By Titus Kakembo
As more women get out of the kitchen to besiege boardrooms and trade, a majority remain trapped in the proverbial ‘beast of burden’ status quo.
This is evidenced by findings of Uganda National Bureau of Statistic (UNBS) that show that getting married reduces the time men spend doing unpaid domestic work – while the opposite happens to the women.
“When a couple return home after a day’s work at 7:00pm, the lady dashes to the kitchen to prepare dinner, pick the husband’s shirt for the next day, pack the food containers for the toddlers in kindergarten as her husband rolls his sleeves to watch television,” observed Uganda National NGO Forum, Richard Sewakiryanga.
“She has to be up at 4:00am to prepare breakfast for the family.”
UNBS statistics have it that in 2012/2013, married women spent on average seven times (about 5 hours) longer doing unpaid work than married men. This implies that married women have to forego participation in formal employment-related work to engage in domestic work.
“So while the men are going for career development studies, the women are procreating and going for maternity leave,” said Prof. Josephine Ahikire, who is the dean of the School of Women and Gender Studies at Makerere University.
“And yet for humanity to survive we need children and mothers have to produce them,” she added.
Worse still, gender discrimination in terms of wages is still widespread despite the constitutional provision of equality of sexes. For example, the report indicates that the lowest salary of men is almost double that received by women regardless of the type of work being undertaken
The national minimum wage has been sh6,000 since 1984.
The gender gap in median salary is widest in rural arrears where it stands at roughly sh77, 000 for men and sh35, 000 for the women. According to the Economic Policy Research Center 2009 findings, this is because of men attaining higher levels of education and a general gender discrimination in society.
The global economy is reportedly failing women, by being the underlying cause of their exploitation as it not conducive to their empowerment. This appalling state of affairs was evidenced way back in 1987 by the structural reforms.
Its goal was to achieve economic growth of 7.0 percent per year and see poverty reduced to 10 percent by 2017. It resulted in education levels dropping from 56 percent in 1996 to 24.5 percent by 2009/10.
But unfortunately many Ugandans are still unemployed in low productivity economic activities like petty trade and subsistence farming.
In downtown Kampala, the women are seen performing feminized occupations like: food vending, house helping, cleaning, nursing, attending to front desk office, selling tomatoes, airtime and bananas, to mention but a few.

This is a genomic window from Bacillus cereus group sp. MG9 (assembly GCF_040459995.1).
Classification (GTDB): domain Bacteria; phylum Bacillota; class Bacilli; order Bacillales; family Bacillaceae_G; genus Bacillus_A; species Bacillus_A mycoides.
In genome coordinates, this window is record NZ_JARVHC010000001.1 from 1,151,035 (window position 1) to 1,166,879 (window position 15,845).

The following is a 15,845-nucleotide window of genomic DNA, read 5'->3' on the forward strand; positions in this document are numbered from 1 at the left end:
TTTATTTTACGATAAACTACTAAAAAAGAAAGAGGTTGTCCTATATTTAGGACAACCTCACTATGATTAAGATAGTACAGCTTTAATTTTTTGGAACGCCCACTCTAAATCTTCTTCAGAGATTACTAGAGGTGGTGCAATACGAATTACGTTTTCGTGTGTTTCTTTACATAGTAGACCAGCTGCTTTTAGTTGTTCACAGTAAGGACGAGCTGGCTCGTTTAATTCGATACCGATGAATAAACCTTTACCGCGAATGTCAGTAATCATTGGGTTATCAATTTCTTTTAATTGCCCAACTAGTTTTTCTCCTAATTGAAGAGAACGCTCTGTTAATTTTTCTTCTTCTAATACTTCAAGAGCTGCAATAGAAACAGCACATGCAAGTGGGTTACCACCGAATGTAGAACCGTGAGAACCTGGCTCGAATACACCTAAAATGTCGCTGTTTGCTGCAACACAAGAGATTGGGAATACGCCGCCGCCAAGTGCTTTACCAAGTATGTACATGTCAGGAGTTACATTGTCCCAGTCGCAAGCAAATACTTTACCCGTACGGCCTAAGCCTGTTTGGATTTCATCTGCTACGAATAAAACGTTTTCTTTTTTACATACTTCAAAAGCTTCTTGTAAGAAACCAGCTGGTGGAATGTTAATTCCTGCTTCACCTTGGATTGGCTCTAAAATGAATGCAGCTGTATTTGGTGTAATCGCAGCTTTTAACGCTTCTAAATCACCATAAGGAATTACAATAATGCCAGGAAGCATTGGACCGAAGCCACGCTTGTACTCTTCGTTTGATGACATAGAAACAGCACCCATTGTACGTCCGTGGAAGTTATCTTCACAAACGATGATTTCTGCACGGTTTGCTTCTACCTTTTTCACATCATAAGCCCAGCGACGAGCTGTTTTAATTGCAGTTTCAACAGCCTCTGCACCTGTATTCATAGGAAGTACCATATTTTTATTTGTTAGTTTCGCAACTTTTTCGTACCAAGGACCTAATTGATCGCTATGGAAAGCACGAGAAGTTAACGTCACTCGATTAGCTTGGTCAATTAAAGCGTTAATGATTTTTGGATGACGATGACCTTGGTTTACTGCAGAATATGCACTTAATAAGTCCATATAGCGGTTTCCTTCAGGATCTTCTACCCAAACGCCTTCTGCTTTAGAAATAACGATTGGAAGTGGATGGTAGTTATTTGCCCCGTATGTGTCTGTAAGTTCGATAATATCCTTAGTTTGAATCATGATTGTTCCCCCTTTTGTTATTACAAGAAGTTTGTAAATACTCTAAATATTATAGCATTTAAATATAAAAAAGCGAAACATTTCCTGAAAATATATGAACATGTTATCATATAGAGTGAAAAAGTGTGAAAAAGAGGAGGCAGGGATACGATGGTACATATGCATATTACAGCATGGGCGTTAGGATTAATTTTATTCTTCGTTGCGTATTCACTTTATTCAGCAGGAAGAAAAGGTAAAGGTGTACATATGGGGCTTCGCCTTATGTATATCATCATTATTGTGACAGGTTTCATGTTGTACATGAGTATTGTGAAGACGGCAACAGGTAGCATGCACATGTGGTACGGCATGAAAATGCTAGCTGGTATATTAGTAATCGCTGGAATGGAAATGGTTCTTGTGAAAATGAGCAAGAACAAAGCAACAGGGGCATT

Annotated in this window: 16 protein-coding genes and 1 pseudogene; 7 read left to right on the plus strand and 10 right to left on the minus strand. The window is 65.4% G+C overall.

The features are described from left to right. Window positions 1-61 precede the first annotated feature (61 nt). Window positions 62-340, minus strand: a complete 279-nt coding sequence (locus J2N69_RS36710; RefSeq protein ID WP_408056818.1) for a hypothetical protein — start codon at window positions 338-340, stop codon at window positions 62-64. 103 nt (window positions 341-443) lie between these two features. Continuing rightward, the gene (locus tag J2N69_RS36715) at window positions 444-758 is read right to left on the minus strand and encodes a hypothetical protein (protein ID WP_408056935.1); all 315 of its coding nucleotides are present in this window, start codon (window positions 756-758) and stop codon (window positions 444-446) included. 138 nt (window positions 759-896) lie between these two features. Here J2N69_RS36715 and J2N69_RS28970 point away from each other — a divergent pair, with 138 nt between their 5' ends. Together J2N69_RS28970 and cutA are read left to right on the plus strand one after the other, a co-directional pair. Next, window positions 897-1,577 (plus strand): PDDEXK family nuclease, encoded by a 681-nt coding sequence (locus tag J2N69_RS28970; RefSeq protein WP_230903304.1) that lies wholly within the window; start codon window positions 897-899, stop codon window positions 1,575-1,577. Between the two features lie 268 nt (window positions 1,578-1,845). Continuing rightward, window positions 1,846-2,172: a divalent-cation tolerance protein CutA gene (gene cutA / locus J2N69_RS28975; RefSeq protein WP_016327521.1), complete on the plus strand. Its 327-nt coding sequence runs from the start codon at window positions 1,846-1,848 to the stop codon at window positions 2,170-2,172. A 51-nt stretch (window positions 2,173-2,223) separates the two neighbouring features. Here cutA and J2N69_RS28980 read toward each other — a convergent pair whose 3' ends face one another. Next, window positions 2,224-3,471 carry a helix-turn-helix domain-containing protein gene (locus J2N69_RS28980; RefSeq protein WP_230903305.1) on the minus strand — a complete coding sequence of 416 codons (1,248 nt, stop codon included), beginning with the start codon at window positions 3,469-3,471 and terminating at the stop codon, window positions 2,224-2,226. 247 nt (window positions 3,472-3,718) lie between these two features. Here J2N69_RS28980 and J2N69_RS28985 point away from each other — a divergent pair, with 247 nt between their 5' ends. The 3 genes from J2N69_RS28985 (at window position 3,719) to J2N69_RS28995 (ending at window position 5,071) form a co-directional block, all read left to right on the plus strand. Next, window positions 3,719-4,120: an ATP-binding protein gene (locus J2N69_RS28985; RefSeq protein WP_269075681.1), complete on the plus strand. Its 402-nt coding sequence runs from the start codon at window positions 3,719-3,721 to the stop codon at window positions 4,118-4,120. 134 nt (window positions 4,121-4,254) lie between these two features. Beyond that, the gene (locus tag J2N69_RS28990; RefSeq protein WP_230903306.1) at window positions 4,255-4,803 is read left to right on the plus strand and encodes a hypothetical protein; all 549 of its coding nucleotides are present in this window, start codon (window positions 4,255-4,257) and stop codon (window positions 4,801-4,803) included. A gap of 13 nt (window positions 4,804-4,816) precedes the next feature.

For their village-based counterparts, agriculture remains the most important source of work and yet the earnings also favor the men where women do most of the tedious work. The blame for this is put on early marriages.
However, the good news is that policy makers have started recognizing the time constraints faced by women.
“That is why parliament has a daycare center for legislators to have their toddlers kept as they work,” said the state minister of gender, labor and social development Rukia Isanga Nakadama.
“The ongoing construction of feeder roads, health services and universal free primary education [UPE] is targeting to improve their state,” she said.
‘Instrument for change’
In the same tone, the UN Women’s Publication of The World’s Women 2015-2016 argues that there is need to realize their potential. It recommends putting in place policies that will transform the labor markets.
“This report connects the local, national and global levels,” said the EU Head of delegation Ambassador Kristian Schmidt during its launch at Serena Hotel July 19, 2015.
“We need all the tools to combat all forms of discrimination like, violence and forced marriages for either girls or women. I call upon all players to use the report as an instrument for change and progress.”
The report stresses the need for women to have access to occupations that are non-segregated to enable them acquire skills and access promotion opportunities. It further recommends narrowing the existing gender pay gaps.
According to the findings, there is need to address other factors like; the high illiteracy rate among women, low numbers of girls in secondary schools and segregation against girls studying sciences.
Quoting the National Development Plan 2009/10-2014/15, the report recommends having a minimum wage as a critical step to increasing gainful employment, arguing that it will in turn reduce poverty, tackle inequality and check sexual harassment at work.